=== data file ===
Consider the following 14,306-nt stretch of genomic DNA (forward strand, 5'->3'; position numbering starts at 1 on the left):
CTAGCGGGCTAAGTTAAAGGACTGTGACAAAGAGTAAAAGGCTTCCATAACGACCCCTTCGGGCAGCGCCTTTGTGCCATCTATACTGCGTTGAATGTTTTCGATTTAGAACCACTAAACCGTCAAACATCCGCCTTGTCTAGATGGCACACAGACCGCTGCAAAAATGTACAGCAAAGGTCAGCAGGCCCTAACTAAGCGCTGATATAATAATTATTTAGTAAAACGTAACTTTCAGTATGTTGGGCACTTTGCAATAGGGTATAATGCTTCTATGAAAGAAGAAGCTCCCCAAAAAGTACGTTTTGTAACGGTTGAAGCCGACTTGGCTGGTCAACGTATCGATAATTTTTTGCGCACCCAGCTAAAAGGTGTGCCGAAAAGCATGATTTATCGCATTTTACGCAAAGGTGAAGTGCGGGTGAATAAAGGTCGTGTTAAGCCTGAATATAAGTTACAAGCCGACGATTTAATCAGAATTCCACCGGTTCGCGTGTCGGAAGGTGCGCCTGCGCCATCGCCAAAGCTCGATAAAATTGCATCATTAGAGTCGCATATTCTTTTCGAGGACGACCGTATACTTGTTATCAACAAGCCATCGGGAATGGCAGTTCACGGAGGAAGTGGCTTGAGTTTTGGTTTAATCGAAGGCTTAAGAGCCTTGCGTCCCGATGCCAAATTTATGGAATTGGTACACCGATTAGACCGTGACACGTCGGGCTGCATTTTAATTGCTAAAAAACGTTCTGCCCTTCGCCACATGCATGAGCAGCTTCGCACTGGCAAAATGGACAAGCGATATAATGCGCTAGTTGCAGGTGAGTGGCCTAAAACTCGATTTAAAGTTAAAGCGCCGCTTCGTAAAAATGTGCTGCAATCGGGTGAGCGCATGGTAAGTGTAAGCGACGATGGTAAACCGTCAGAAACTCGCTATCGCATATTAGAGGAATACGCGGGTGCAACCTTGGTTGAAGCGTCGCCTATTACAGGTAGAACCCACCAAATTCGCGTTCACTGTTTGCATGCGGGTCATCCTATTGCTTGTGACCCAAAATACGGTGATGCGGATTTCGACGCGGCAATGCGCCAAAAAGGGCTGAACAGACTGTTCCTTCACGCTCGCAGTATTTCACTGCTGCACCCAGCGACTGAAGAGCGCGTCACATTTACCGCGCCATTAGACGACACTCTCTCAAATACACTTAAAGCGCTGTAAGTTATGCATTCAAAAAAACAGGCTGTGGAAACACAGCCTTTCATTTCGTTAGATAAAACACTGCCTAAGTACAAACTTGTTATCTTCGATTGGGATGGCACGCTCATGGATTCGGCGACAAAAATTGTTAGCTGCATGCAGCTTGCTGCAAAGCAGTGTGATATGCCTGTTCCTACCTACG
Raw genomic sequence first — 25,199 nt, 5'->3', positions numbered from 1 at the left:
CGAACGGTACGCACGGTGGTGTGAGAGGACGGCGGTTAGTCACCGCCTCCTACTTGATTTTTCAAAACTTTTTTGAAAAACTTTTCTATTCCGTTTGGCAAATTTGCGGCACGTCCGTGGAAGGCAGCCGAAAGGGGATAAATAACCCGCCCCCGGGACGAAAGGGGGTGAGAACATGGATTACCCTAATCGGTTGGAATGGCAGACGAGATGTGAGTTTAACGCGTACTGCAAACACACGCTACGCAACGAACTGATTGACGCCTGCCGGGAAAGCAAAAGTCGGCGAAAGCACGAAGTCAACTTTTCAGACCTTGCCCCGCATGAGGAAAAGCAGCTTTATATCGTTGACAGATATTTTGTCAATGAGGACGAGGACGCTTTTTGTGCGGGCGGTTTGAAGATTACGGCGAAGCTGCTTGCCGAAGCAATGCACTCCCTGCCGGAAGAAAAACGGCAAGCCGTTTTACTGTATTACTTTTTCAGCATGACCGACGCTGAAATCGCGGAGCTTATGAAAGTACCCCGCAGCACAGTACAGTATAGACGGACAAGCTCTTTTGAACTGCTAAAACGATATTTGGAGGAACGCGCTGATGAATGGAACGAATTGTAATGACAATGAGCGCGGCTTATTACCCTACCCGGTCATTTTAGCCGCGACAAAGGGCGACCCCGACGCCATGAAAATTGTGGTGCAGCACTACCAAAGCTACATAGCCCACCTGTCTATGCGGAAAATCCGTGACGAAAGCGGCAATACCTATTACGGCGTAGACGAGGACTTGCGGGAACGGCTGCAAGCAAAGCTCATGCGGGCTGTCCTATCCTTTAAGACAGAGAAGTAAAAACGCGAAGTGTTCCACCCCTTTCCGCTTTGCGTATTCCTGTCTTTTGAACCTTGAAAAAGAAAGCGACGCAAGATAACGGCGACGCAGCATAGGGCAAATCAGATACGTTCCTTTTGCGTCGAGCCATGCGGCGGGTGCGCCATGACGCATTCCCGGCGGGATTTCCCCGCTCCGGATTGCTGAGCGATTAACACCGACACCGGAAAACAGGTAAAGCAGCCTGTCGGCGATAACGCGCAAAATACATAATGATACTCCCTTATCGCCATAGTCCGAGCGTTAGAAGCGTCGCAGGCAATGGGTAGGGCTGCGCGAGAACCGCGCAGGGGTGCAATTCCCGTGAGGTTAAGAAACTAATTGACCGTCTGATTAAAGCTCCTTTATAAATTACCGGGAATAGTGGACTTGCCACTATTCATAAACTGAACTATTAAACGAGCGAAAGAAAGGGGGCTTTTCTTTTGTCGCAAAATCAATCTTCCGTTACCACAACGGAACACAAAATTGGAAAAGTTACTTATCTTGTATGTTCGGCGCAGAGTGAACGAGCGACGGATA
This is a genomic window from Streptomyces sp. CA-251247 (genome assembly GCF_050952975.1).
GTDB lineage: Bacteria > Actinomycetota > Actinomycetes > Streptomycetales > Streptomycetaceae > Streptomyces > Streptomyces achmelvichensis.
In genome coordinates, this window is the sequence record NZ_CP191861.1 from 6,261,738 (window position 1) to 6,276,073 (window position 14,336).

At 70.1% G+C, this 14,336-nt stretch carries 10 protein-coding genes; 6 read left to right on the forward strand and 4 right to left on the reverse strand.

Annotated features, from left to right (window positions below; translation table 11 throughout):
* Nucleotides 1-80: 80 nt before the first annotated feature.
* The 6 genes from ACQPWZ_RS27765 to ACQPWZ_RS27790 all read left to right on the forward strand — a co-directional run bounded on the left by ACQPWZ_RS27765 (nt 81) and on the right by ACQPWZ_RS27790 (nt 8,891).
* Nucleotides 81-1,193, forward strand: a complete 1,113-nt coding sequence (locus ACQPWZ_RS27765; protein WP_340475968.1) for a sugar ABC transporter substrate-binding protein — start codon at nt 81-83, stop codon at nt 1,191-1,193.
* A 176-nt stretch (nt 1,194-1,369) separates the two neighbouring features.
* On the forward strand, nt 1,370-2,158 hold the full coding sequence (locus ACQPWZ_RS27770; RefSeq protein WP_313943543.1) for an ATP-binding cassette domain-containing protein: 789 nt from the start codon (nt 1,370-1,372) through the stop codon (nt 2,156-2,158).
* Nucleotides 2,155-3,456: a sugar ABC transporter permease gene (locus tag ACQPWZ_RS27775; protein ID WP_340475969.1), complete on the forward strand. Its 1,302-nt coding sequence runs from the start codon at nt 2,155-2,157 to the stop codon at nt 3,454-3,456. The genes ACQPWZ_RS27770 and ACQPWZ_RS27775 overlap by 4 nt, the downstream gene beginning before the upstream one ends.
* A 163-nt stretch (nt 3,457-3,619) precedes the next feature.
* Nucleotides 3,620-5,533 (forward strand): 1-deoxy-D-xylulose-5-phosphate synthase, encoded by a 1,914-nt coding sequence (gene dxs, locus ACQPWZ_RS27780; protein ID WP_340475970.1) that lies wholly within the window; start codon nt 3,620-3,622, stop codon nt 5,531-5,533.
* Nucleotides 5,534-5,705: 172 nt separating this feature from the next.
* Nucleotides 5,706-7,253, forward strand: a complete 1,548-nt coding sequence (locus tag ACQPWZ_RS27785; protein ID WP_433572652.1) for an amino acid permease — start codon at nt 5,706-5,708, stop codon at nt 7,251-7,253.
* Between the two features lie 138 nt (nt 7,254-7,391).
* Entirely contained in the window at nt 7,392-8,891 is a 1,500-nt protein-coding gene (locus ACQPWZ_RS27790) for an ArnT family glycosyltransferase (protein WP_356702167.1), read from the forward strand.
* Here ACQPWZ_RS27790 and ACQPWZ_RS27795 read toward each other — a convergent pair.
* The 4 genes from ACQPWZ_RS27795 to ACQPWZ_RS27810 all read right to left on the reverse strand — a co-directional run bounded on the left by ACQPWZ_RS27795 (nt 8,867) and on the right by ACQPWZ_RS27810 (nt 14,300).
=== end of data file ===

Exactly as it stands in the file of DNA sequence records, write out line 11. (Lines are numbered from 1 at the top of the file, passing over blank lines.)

* The 6 genes from ACQPWZ_RS27765 to ACQPWZ_RS27790 all read left to right on the forward strand — a co-directional run bounded on the left by ACQPWZ_RS27765 (nt 81) and on the right by ACQPWZ_RS27790 (nt 8,891).